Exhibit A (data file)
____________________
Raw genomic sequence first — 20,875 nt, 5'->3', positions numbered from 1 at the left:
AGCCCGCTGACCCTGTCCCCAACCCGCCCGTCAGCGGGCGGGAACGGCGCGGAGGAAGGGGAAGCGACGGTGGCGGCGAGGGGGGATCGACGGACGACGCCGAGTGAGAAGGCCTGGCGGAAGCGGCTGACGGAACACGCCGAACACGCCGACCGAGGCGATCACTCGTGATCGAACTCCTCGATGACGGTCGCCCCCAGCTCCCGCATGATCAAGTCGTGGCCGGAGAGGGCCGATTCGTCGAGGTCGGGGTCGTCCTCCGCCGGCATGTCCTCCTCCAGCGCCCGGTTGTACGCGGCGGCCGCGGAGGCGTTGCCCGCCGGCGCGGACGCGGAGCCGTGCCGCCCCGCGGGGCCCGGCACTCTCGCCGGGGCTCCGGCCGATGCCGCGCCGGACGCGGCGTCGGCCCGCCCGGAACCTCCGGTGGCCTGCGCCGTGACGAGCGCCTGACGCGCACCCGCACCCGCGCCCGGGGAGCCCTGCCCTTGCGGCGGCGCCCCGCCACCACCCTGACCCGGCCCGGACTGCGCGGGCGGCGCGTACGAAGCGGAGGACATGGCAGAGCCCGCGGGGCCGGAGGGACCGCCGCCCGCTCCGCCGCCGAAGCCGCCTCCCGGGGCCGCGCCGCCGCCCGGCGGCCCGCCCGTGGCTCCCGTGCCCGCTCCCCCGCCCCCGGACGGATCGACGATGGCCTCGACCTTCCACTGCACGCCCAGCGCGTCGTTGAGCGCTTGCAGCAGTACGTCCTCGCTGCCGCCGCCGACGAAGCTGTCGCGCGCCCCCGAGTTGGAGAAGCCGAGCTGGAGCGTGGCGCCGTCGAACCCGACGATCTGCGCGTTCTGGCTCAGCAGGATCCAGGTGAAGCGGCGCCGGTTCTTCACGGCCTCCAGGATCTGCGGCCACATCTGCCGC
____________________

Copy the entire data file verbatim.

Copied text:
Raw genomic sequence first — 20,875 nt, 5'->3', positions numbered from 1 at the left:
AGCCCGCTGACCCTGTCCCCAACCCGCCCGTCAGCGGGCGGGAACGGCGCGGAGGAAGGGGAAGCGACGGTGGCGGCGAGGGGGGATCGACGGACGACGCCGAGTGAGAAGGCCTGGCGGAAGCGGCTGACGGAACACGCCGAACACGCCGACCGAGGCGATCACTCGTGATCGAACTCCTCGATGACGGTCGCCCCCAGCTCCCGCATGATCAAGTCGTGGCCGGAGAGGGCCGATTCGTCGAGGTCGGGGTCGTCCTCCGCCGGCATGTCCTCCTCCAGCGCCCGGTTGTACGCGGCGGCCGCGGAGGCGTTGCCCGCCGGCGCGGACGCGGAGCCGTGCCGCCCCGCGGGGCCCGGCACTCTCGCCGGGGCTCCGGCCGATGCCGCGCCGGACGCGGCGTCGGCCCGCCCGGAACCTCCGGTGGCCTGCGCCGTGACGAGCGCCTGACGCGCACCCGCACCCGCGCCCGGGGAGCCCTGCCCTTGCGGCGGCGCCCCGCCACCACCCTGACCCGGCCCGGACTGCGCGGGCGGCGCGTACGAAGCGGAGGACATGGCAGAGCCCGCGGGGCCGGAGGGACCGCCGCCCGCTCCGCCGCCGAAGCCGCCTCCCGGGGCCGCGCCGCCGCCCGGCGGCCCGCCCGTGGCTCCCGTGCCCGCTCCCCCGCCCCCGGACGGATCGACGATGGCCTCGACCTTCCACTGCACGCCCAGCGCGTCGTTGAGCGCTTGCAGCAGTACGTCCTCGCTGCCGCCGCCGACGAAGCTGTCGCGCGCCCCCGAGTTGGAGAAGCCGAGCTGGAGCGTGGCGCCGTCGAACCCGACGATCTGCGCGTTCTGGCTCAGCAGGATCCAGGTGAAGCGGCGCCGGTTCTTCACGGCCTCCAGGATCTGCGGCCACATCTGCCGC